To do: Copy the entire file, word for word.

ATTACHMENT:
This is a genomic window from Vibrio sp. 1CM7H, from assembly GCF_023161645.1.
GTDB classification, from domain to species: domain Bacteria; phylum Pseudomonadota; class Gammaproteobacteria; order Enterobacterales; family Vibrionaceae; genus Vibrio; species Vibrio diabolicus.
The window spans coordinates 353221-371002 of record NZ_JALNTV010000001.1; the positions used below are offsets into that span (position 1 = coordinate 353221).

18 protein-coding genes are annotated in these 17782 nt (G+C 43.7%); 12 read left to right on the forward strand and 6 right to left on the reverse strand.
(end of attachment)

This is a genomic window from Vibrio sp. 1CM7H, from assembly GCF_023161645.1.
GTDB classification, from domain to species: domain Bacteria; phylum Pseudomonadota; class Gammaproteobacteria; order Enterobacterales; family Vibrionaceae; genus Vibrio; species Vibrio diabolicus.
The window spans coordinates 353221-371002 of record NZ_JALNTV010000001.1; the positions used below are offsets into that span (position 1 = coordinate 353221).

18 protein-coding genes are annotated in these 17782 nt (G+C 43.7%); 12 read left to right on the forward strand and 6 right to left on the reverse strand.